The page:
If you cannot see the stencil palette shown on the right, you can use the +0 keyboard shortcut, or click on the stencil symbol () on the canvas toolbar. Note that this can function as a palette show/hide, similar to the inspector, previously.
A stencil often has a name denoting its theme. OmniGraffle comes with a few of these themes like a stencil with ready-made furniture you can use for planning your living room—or if you need to create a really good looking organizational chart, there are stencils for this also.
When you install OmniGraffle, you will have a nice starter set of stencils available. These are very suitable for getting you going, and even the most seasoned OmniGraffle users, will often create their diagrams using only these basic stencils.
There is a huge library of ready-made stencils that you can import directly into OmniGraffle, making your diagramming even more efficient, and specific to your personal and work needs.
Using a stencil is very easy: Just find the right stencil from the Stencil library, select the shape you want to use—and then drag it onto the canvas.
Your first diagram
The saying goes: a picture is worth a thousand words. When dealing with diagrams, the same point is true: a good diagram saves a thousand words.
In this section, you will draw your first diagram. We’ll build the diagram from scratch to a finished product, and along the way explain what you need to do. If you follow each step without deviation, you will get a good background on a lot of the possibilities that are present in the OmniGraffle program. It is thus better to experiment after the diagram is done, rather then when you are working your way through the various steps.
Our first diagram is going to describe the workflow for publishing information on an imaginary company’s web page.
To set the stage we need to introduce some actors and publishing rules. First out is the writer. This person is actually writing content to be published. However, a writer is not allowed to publish information on the web without being checked by the editor. Unless the article being published is to be put on the front page, the editor does not need any permission to publish. If the article is to be published on the front page, then the Director of Communication needs to give her consent.
What we have here is a common workflow for publishing information on a company website. However, often these workflows are described in many more words and in language confusing to the reader. Using a diagram will help the reader to understand how the workflow is really going.
We are now going to make a diagram that clearly shows the workflow described in the previous section.
Step 1: Start with a blank canvas
If OmniGraffle is already running, you can use the File | New command.
If you need to start OmniGraffle you may either have a new blank document at your disposal, or you may be presented with the Template Chooser.
The template chooser contains a few ready-made templates for various tasks.
For this task, choose the Blank template and hit the New Diagram button.
Step 2: Add the first task
The first task for a website author is of course to start a new article. We’ll use an oblong to denote this.
In the tool-selector, you click on the Shape Tool. You will notice a blue circle with the number 1 inside. This indicates that this tool has been selected to perform once.
This means that after you have used the tool once, OmniGraffle will revert back to the selection tool. If you want to draw more than one particular shape, double-click on the corresponding icon, and it will not change until you select another tool to use.
Now, draw an oblong shape on the canvas. Notice that the blue circle over the shape tool is gone—and the selection tool has been automatically selected.
Double-click inside the oblong shape. You will now have the ability to put text inside the shape. Type in Start new article.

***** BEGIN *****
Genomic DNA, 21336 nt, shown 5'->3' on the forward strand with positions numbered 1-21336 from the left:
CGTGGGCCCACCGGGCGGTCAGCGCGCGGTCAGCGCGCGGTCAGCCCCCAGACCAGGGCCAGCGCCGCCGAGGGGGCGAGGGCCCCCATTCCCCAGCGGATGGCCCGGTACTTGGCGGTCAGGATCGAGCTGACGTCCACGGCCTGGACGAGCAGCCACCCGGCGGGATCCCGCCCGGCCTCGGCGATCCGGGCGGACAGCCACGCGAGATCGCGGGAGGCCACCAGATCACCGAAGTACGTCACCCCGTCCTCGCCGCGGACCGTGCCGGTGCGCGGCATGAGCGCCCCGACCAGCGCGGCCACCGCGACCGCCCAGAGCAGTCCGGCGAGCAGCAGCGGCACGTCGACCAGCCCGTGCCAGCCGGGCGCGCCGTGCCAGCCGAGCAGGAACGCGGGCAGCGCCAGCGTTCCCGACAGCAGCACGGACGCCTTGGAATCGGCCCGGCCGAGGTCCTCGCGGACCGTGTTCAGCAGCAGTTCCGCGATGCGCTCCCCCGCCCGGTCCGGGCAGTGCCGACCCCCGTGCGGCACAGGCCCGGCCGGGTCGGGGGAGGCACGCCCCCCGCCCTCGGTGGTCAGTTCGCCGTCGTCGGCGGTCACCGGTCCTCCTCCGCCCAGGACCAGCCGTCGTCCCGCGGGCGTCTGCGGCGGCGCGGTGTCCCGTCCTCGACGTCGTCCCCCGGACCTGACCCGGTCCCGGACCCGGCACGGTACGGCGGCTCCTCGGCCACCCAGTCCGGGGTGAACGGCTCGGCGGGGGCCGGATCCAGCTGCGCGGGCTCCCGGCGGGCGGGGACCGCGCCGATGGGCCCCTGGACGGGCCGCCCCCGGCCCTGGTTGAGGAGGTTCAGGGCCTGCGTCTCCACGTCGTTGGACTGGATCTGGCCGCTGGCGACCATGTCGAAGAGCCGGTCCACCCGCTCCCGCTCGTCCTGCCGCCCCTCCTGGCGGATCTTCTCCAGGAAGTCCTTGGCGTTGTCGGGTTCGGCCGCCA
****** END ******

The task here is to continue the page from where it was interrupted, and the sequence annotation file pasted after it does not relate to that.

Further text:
If your version of the oblong and the text does not exactly look like what you see in the article, this is not important right now. We are going to fix this later. Do not spend time trying to get your oblong looking 100% like what you see here.
When you are done press the Esc key (or click anywhere on the canvas, outside of the shape). You will now notice that the shape is selected since the shape has got eight “handles”:
Just leave it like this.
The handles you see on the shape are what you use when you want to resize the shape using your mouse.
Step 3: Add task—writing article
The next task is of course to write the actual article.
With the Start new article box selected, press the +D keyboard shortcut combination to duplicate the shape. You should now have one box on top of the other:
Move the selected (copied) oblong to the right of the one underneath. Try to leave a good amount of space between the boxes. You will now have two rectangles with the same content next to each other.
Double-click inside the box on the right side to edit the text, and enter Editing article.
Step 4: Connecting shapes
Since you are in fact documenting a process, using an arrow from one point in the workflow to the next point makes sense. What we want is an arrow going from the Start new article box to the Editing article rectangle.
To achieve this, click on the Line Tool in the tool-selector on the canvas toolbar. You will notice a blue circle with the number 1 inside. This indicates that this tool has been selected to perform once.
Next, place the cursor over the Start new article oblong. You will notice that the shape is now glowing with a colored hue.
The glow is to indicate that you can start (or end) a line on a shape. The color of the glow depends on which version of OmniGraffle you are using. If you are reading the PDF version of this book, you will notice that the glowing color is red. Usage of the red color is also reflected elsewhere in the text.
Click once, and move the cursor over to the Editing article oblong. You will notice two things: The Editing article oblong is now glowing; and there is a straight line between the two shapes.
When you click on the Editing article oblong, the line becomes permanent. The line is also selected, which is a good thing, as you now will put on an arrow to indicate the direction of the workflow.
To add an arrow to a line, you need to use the Lines and Shapes inspector. If the style palette is not shown, press the +1 keyboard combination. The style palette is now visible. Click on the line style and you have access to line properties.
As you notice in this inspector, there are several properties you can use to alter the appearance of a line. In fact, you can alter certain properties on all drawn shapes (lines, circles, oblongs, and so on).
The important widget for you right now is the following part of the inspector:
The left selector controls the appearance of the start of the line.
The right selector controls the appearance of the line ending.
The middle selector is what kind of line you want to have. Between the two shapes we are now working on, you can leave this selector as it is.
Change the right selector to an arrow head:
Now you have an arrow between your shapes: